16 Hohner Melodicas – Wellerman

Hohner melodicas

Hohner melodicas were developed from the mid 1950s and the first model, with button keyboard style, was introduced in 1958.

They’ve made many classic models over time, and are still making instruments now.

Buying vintage melodicas

Some of the things to watch out for if you’re buying a vintage model:

  • They might be out of tune, and it’s not always practical to tune an old melodica. You can do what I do and use a pitch corrector after recording, like Melodyne, or the free one on your workstation.
  • Some old melodicas really stink, and you’ve got to wonder if its good for your lungs. Make sure you don’t breathe in, or you’ll inhale 50 years worth of dust and bacteria. The Claviola actually gives you another note when you breath in, like a mouth organ, but again, its not a feature I’m really keen on exploiting!

Hohner Claviola

The Claviola really stands out as an interesting sound, flute like in timbre, with the ability to bend notes by putting fingers over the corresponding tubes.

It was discontinued after several weeks, as it sometimes went out of tune under the heat of stage lights.

Hohner Cassotto melodica

One gem from this comparison is the Cassotto melodica.

A cassotto is an inner chamber housing the reeds to give them a mellower, darker sound.

This isn’t just a gimmick, you can really hear the difference, a very characterful mellow tone.

I used this instrument in the backing track too, because it blended well behind the other melodicas.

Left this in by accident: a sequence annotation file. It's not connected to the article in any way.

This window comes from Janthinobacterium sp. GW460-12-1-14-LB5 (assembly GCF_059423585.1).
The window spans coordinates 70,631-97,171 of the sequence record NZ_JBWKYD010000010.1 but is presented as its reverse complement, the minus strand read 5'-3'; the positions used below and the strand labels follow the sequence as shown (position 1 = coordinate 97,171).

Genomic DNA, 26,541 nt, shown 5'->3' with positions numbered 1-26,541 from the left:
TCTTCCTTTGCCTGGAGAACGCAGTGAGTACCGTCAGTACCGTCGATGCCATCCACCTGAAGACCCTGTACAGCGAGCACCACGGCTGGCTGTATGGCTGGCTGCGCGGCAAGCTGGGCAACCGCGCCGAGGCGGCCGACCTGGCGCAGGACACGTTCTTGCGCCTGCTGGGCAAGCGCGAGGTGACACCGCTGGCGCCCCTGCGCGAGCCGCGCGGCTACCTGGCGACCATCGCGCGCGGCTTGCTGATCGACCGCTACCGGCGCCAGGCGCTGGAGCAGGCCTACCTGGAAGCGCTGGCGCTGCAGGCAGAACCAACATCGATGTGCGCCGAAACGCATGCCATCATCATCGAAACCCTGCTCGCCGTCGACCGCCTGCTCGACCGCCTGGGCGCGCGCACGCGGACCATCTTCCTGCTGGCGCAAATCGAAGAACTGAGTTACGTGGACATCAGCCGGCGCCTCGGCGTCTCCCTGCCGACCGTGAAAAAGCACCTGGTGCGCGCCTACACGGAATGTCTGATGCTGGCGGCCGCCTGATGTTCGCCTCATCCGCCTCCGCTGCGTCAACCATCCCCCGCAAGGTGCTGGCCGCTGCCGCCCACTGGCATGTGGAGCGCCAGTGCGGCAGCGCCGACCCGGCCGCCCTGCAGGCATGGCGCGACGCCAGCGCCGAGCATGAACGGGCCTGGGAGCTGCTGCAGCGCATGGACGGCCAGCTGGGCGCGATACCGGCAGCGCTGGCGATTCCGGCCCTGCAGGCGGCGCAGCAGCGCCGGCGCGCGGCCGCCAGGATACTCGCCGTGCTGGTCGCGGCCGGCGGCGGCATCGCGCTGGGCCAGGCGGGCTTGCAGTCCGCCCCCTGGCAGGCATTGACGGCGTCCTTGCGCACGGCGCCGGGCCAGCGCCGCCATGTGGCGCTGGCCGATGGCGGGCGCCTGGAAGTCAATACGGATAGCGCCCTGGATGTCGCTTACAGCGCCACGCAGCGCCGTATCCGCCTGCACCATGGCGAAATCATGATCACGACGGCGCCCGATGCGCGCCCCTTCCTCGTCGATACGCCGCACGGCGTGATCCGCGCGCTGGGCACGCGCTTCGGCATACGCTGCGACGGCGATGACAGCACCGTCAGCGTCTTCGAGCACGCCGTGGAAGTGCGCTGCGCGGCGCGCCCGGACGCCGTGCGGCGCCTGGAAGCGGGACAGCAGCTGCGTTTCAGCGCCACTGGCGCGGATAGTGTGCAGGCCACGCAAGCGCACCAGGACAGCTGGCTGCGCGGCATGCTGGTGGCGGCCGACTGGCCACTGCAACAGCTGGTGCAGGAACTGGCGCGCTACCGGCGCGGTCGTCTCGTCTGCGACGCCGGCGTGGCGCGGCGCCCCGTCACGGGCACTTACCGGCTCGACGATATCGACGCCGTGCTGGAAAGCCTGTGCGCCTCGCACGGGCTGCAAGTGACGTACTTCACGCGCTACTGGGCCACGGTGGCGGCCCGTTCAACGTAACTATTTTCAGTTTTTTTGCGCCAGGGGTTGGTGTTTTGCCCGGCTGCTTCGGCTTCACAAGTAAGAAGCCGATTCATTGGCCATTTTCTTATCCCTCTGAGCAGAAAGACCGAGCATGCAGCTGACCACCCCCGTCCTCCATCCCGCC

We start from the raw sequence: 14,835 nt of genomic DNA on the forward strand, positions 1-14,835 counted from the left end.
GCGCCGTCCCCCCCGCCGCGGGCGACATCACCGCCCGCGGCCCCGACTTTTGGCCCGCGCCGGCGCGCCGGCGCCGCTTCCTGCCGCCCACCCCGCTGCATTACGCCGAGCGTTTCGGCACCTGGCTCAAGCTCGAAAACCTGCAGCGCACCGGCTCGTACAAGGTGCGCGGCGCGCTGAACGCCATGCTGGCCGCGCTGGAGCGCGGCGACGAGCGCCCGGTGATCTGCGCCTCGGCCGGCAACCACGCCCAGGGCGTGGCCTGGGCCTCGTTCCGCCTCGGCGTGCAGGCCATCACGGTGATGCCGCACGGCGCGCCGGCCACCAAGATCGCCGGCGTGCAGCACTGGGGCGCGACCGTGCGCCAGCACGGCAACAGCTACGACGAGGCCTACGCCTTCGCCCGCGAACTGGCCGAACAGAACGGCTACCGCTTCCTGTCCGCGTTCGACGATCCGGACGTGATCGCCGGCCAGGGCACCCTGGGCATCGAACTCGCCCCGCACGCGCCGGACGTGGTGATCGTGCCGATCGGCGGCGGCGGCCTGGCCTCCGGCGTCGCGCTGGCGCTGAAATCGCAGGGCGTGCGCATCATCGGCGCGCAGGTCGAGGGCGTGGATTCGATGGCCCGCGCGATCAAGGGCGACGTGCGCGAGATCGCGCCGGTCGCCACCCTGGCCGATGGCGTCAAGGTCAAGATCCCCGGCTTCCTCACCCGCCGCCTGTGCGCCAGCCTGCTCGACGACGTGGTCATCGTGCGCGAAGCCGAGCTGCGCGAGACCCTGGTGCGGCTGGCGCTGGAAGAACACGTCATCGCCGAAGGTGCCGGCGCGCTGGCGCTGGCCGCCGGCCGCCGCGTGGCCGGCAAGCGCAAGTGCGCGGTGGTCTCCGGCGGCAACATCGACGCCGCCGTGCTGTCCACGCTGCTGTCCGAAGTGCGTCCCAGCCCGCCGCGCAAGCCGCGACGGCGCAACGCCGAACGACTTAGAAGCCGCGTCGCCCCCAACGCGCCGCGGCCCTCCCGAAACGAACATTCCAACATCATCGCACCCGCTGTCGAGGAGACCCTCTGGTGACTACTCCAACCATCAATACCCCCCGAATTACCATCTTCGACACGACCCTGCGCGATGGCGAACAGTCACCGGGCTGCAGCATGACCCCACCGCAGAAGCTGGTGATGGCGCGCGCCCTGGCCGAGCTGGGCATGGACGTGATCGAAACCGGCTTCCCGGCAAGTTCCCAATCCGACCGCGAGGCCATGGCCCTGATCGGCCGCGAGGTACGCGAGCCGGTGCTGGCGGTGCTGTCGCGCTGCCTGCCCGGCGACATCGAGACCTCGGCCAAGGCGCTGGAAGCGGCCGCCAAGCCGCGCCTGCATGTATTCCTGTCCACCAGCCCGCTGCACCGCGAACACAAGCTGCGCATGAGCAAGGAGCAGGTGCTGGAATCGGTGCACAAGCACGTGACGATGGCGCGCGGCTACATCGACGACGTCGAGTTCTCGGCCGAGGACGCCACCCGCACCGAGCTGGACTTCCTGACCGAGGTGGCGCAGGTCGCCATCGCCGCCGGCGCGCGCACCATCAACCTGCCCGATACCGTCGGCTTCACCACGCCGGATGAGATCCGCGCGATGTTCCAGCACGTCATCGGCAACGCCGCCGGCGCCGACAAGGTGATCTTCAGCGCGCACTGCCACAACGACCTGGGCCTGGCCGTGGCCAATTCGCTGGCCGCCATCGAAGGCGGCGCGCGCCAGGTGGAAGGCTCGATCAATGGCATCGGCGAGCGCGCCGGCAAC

Hohner Melodica Alto

The HM Alto, is also a favourite of mine.

It has the classic look of a button melodica, as well as a solid full tone, which sounds good playing chords – this is quite rare for melodicas.

Complex playing might be a bit tricky with the buttons, but I was surprised with what I could do with it.

Which ones did you like best? Let me know in the comments!

Links to the melodicas

0:04 Hohner Melodica Alto (button vintage)

0:25 Hohner Piano 27 (vintage)

0:47 Hohner Airboard 32

1:08 Hohner Cassotto 26 (vintage)

1:29 Hohner Superforce

1:51 Hohner Claviola (vintage)

2:13 Hohner Professional 36 (vintage)

2:34 Hohner Student 26

2:56 Hohner piano 32 (vintage)

3:17 Hohner Soprano (button vintage)

3:38 Hohner Airboard Rasta 37

4:00 Hohner Jubilee (limited edition)

4:21 Hohner Student 32

4:43 Hohner Student (button vintage)

5:04 Hohner piano 26 (vintage)

5:26 Hohner Fire

The Ultimate Guide to the Melodica in 2022

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  1. Cool stuff! Very well made video. Thank you for sharing it!
    My favorite sound is of Hohner Professional 36, even keyboard is not so good. Bass reeds produce strong ‘unbreakable’ sound ;-).
    By the way you didn’t include Hohner Basso 24? Also I like Piano 26 and 36 old ones. Plastic Hohner is not good for me.

    1. Hi Max, yes, many pro players favour the Professional 36. Mine was a bit leaky, so hard to play. I didn’t have a Basso 24 to play, and didn’t think it was worth getting one, because I heard on this forum that they have a slow response… Thanks for watching! 🙂

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